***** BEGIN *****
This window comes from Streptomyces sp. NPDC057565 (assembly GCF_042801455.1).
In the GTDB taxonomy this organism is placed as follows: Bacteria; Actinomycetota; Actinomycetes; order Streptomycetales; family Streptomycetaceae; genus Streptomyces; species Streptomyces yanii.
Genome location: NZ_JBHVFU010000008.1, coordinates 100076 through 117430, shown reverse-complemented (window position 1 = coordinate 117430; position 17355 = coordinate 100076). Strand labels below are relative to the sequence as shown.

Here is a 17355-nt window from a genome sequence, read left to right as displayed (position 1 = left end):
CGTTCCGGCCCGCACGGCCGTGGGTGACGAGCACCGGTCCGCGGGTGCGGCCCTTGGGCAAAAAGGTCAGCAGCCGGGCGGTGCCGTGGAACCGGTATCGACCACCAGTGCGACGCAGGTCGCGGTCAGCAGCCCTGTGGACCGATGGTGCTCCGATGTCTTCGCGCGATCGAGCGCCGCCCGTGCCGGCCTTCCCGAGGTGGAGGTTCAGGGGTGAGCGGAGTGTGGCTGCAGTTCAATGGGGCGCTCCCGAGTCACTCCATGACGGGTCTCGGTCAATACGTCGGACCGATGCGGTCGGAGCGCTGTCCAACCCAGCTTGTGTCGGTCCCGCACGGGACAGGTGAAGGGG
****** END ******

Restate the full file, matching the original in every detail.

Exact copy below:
This window comes from Streptomyces sp. NPDC057565 (assembly GCF_042801455.1).
In the GTDB taxonomy this organism is placed as follows: Bacteria; Actinomycetota; Actinomycetes; order Streptomycetales; family Streptomycetaceae; genus Streptomyces; species Streptomyces yanii.
Genome location: NZ_JBHVFU010000008.1, coordinates 100076 through 117430, shown reverse-complemented (window position 1 = coordinate 117430; position 17355 = coordinate 100076). Strand labels below are relative to the sequence as shown.

Here is a 17355-nt window from a genome sequence, read left to right as displayed (position 1 = left end):
CGTTCCGGCCCGCACGGCCGTGGGTGACGAGCACCGGTCCGCGGGTGCGGCCCTTGGGCAAAAAGGTCAGCAGCCGGGCGGTGCCGTGGAACCGGTATCGACCACCAGTGCGACGCAGGTCGCGGTCAGCAGCCCTGTGGACCGATGGTGCTCCGATGTCTTCGCGCGATCGAGCGCCGCCCGTGCCGGCCTTCCCGAGGTGGAGGTTCAGGGGTGAGCGGAGTGTGGCTGCAGTTCAATGGGGCGCTCCCGAGTCACTCCATGACGGGTCTCGGTCAATACGTCGGACCGATGCGGTCGGAGCGCTGTCCAACCCAGCTTGTGTCGGTCCCGCACGGGACAGGTGAAGGGG